BUT... they advertise an "enterprise grade" product. Too bad they don't have an "enterprise grade" web page.

I cannot stand to go to a website's main page, and find nothing useful on it.

At a bare minimum, there should be a paragraph or two telling me what the thing really is, with an obvious link for an overview, technical specs, etc. Instead, I'm left guessing. Maybe I can go to "documentation" and find this. (Then again, at least half the time I follow such a link from an open source project, I still have to hunt around.) And even that link, nebulous as it is, isn't on the main menu!

Nope, nothing useful there. Maybe the community portal? Nope, nothing there at all!

What about the comparison with other products? Oog. It may be useful if you speak OpenView (I don't).

Please (and this applies to all project maintainers, not just these guys), don't waste one *&^$% minute apologizing for your web pages. Instead, spend just an hour or two putting up useful data with decent organization. If you haven't got a clue how to do that, find a college student in marketing who needs to design a web site for credit and get them to do it. Get your sister to do it. Anyone.

We have some specific network management needs. We can't afford Tivoli or OpenView. Based on experience with Tivoli a decade ago, I've avoided it anyway (it could have improved, but since I've never worked anywhere willing to pay for it, I haven't checked). I've been looking for an open source solution, or even a reasonably priced commercial solution. I should be able to go to any product's web site and within a minute or two at least have an idea whether it might be a good fit. I can't tell anything useful from this one.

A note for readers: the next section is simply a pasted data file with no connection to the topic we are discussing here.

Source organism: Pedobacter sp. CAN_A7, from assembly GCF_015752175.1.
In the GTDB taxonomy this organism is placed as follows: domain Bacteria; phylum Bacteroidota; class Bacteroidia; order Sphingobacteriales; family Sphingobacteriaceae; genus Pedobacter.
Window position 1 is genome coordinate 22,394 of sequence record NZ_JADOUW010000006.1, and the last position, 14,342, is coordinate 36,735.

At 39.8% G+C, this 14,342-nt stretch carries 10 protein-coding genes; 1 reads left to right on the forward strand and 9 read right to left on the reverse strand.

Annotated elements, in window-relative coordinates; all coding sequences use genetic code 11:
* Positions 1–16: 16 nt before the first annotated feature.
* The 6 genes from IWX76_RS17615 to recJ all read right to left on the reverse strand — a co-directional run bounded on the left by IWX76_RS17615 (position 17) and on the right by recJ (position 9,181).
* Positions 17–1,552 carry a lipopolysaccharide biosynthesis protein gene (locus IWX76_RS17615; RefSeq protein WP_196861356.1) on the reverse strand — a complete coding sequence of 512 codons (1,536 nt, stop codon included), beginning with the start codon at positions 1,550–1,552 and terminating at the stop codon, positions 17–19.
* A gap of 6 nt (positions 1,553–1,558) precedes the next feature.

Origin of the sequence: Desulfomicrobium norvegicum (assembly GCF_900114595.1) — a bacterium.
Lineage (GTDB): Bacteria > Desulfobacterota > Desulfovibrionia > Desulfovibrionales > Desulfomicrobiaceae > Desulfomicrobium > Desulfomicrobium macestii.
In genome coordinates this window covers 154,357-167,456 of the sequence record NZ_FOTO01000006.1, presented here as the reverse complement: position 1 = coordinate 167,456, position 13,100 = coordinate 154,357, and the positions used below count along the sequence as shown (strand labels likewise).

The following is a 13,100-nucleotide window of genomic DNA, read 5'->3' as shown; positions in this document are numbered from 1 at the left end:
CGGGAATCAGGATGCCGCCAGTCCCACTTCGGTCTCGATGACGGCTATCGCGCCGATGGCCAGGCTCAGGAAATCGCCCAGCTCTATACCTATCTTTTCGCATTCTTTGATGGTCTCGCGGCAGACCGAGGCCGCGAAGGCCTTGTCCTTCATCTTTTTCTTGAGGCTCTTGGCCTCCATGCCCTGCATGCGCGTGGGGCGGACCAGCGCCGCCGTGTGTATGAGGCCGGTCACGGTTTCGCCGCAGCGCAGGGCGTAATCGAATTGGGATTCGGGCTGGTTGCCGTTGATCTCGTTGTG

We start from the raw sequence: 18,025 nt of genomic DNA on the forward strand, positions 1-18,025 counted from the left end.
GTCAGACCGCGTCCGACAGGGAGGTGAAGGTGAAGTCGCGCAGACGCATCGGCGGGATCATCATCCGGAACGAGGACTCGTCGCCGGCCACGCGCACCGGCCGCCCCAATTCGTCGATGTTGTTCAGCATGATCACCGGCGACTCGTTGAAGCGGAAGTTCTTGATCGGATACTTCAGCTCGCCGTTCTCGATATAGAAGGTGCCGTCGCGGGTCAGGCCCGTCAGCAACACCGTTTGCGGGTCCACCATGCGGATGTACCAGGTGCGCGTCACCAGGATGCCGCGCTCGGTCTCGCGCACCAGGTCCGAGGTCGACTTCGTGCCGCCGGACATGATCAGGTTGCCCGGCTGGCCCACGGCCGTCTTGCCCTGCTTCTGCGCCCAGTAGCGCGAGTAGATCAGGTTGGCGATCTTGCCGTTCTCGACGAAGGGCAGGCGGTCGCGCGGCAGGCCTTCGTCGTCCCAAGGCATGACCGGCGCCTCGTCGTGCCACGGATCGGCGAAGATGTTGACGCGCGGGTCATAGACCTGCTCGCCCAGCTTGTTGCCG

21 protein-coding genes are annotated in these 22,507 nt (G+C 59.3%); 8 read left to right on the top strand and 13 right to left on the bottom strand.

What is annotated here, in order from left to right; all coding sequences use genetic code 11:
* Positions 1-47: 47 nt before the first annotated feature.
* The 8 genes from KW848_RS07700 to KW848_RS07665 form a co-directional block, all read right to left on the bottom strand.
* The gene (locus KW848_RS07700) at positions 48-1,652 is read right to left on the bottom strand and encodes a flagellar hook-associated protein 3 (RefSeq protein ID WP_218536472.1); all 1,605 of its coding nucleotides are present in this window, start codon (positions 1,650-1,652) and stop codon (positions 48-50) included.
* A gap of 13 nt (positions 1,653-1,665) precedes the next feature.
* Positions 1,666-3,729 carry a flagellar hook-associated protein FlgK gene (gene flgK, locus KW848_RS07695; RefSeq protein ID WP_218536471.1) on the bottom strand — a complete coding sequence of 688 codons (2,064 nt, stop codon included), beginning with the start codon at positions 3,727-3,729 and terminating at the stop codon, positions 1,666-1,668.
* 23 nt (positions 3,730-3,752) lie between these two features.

acceptance speech (3, Funny)

flynt (248848) | more than 7 years ago | (#18241136)

It was a pleasant surprise to see an open source project, OpenNMS, win the Gold in their Network and IT Management Platforms category.

Wow, thank you thank you. I can't believe I'm up here. To be even nominated in this category along with such greats as HP OpenView and IBM Tivoli was honor enough. I need to thank so many people. First the programmers, without you none of this could have happened. My project managers brozow, dhustace, and tarus, you've been so great. How can I forget sourceforge for hosting out project? Wow, we've worked so hard on this for so long, to finally be recognized is so wonderful. I can't forget my parents, thanks mom and dad. And Richard Stallman, without you, none of this open-source stuff would have taken off thanks. It's been so hard, but I think you really like me, you really do like me.

Re:acceptance speech (1)

powerlord (28156) | more than 7 years ago | (#18241246)

You mean:

Wow, thank you thank you. I can't believe I'm up here. To be even nominated in this category along with such greats as HP OpenView and IBM Tivoli was honor enough. I need to thank so many people. First the programmers, without you none of this could have happened. My project managers brozow, dhustace, and tarus, you've been so great. How can I forget sourceforge for hosting out project? ...

.. Line noise starts to increase ...

... No, wait, this has to be said! Wow, we've worked so hard on this for so long, to finally be recognized is so wonderful. I can't forget my parents, thanks mom and dad. And Richard Stallman, without you, none of this open-source stuff would have taken off thanks.

... Line noise increases in frequency ...

... It's been so hard, but I think you really like me, you really do like ...

... NO CARRIER

Tag this (-1, Offtopic)

Anonymous Coward | more than 7 years ago | (#18241138)

"noshitsherlock"

Other alternatives (3, Informative)

Anonymous Coward | more than 7 years ago | (#18241168)